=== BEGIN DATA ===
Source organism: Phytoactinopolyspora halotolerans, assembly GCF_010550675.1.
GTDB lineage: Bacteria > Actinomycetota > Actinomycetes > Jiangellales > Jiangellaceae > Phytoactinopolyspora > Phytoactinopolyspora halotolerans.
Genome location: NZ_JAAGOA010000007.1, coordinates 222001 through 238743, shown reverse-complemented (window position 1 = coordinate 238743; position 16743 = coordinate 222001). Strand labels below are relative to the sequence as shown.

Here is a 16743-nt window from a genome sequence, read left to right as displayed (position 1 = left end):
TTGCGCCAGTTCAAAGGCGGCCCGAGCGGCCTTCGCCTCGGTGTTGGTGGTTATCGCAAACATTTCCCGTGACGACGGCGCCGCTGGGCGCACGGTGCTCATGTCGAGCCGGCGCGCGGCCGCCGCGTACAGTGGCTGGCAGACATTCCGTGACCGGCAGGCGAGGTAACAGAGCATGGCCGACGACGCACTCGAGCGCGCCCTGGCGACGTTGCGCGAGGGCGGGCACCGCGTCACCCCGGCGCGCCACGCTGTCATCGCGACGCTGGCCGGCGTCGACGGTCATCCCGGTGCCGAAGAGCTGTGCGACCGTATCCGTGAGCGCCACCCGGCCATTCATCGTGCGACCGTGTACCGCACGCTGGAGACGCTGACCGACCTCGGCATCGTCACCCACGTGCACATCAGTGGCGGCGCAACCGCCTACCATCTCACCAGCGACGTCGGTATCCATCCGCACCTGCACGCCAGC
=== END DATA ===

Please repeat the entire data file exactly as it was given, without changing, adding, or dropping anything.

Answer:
Source organism: Phytoactinopolyspora halotolerans, assembly GCF_010550675.1.
GTDB lineage: Bacteria > Actinomycetota > Actinomycetes > Jiangellales > Jiangellaceae > Phytoactinopolyspora > Phytoactinopolyspora halotolerans.
Genome location: NZ_JAAGOA010000007.1, coordinates 222001 through 238743, shown reverse-complemented (window position 1 = coordinate 238743; position 16743 = coordinate 222001). Strand labels below are relative to the sequence as shown.

Here is a 16743-nt window from a genome sequence, read left to right as displayed (position 1 = left end):
TTGCGCCAGTTCAAAGGCGGCCCGAGCGGCCTTCGCCTCGGTGTTGGTGGTTATCGCAAACATTTCCCGTGACGACGGCGCCGCTGGGCGCACGGTGCTCATGTCGAGCCGGCGCGCGGCCGCCGCGTACAGTGGCTGGCAGACATTCCGTGACCGGCAGGCGAGGTAACAGAGCATGGCCGACGACGCACTCGAGCGCGCCCTGGCGACGTTGCGCGAGGGCGGGCACCGCGTCACCCCGGCGCGCCACGCTGTCATCGCGACGCTGGCCGGCGTCGACGGTCATCCCGGTGCCGAAGAGCTGTGCGACCGTATCCGTGAGCGCCACCCGGCCATTCATCGTGCGACCGTGTACCGCACGCTGGAGACGCTGACCGACCTCGGCATCGTCACCCACGTGCACATCAGTGGCGGCGCAACCGCCTACCATCTCACCAGCGACGTCGGTATCCATCCGCACCTGCACGCCAGC